Prejudice is an attitude concerning the way people think about others. It comes from the Latin 'pre-judicare', or to pre-judge people. It means to hold an opinion about someone without having any evidence to justify it. Very often, there is evidence that a person's prejudice is wrong, but they ignore it. We often find prejudice and discrimination go hand in hand.
People can become prejudiced for many reasons. Which include the influence of parents, because young children accept everything their parents say, including their prejudices. These prejudices are very often difficult to break down later in life. Prejudice often comes from ignorance. Someone can be prejudiced against, say, the Irish, because they know very little about them. Prejudice also comes from fear. Because someone is different in their language, behaviour, or customs, people are afraid of them. Prejudice also comes from pride, because people think that the groups they belong to are superior to others. Therefore, they will be prejudiced against these because they must be inferior.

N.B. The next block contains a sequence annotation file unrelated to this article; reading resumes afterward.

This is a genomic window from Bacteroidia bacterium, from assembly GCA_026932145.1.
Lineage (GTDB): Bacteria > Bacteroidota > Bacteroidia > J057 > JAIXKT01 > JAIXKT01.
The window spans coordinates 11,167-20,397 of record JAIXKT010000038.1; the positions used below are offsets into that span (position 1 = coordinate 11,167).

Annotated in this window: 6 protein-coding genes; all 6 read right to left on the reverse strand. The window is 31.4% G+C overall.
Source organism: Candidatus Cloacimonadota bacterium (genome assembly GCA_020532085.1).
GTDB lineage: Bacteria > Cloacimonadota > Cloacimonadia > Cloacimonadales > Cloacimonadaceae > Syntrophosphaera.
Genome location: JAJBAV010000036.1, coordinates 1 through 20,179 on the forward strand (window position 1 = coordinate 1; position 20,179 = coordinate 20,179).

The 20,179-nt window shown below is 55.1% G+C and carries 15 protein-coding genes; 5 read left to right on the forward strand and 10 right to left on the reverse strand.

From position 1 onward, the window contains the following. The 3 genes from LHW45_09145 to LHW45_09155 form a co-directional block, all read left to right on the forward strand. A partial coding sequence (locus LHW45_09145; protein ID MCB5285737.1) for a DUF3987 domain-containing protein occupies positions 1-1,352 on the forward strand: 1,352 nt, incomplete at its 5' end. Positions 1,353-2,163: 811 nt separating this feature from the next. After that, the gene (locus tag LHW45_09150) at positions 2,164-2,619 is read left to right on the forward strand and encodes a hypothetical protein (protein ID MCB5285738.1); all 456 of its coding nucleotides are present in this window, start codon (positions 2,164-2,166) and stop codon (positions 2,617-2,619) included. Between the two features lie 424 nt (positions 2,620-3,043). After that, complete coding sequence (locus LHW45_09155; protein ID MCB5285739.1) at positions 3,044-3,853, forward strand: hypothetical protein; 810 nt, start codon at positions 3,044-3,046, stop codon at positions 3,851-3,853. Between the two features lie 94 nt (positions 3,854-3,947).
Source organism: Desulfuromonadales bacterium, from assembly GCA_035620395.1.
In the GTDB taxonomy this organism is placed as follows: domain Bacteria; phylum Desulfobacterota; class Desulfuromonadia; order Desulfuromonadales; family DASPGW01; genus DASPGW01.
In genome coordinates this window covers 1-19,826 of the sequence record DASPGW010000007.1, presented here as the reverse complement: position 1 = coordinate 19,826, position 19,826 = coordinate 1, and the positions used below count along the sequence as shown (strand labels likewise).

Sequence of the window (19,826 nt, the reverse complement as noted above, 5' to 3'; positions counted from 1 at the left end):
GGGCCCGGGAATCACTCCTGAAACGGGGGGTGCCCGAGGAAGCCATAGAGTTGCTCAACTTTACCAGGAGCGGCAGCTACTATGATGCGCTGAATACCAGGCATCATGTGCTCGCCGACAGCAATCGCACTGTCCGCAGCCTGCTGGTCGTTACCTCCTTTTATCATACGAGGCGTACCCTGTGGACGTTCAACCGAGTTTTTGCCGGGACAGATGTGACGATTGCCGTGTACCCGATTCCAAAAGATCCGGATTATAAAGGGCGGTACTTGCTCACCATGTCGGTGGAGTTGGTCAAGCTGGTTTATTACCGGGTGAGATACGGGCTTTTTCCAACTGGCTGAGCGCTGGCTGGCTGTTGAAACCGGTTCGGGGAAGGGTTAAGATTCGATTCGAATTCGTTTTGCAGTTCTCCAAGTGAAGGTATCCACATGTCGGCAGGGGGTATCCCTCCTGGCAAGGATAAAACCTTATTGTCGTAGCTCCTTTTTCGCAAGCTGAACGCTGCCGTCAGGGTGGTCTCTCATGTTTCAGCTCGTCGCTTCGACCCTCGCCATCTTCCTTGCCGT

Discrimination is the acting out of prejudices, when people are treated unfairly because of a prejudice held against them.
Racial discrimination has been illegal in Britain since the 1976 Race Relations Act was passed. Racial prejudice is not illegal, because it is impossible to legislate against an attitude or thoughts.
There are many groups in society who are discriminated against, among these are:
Discrimination against these groups manifests itself in many different ways:
This is obvious and deliberate prejudice where a person or persons from one of the above-mentioned groups are denied access or opportunities, where others out-with this group would not. For example:
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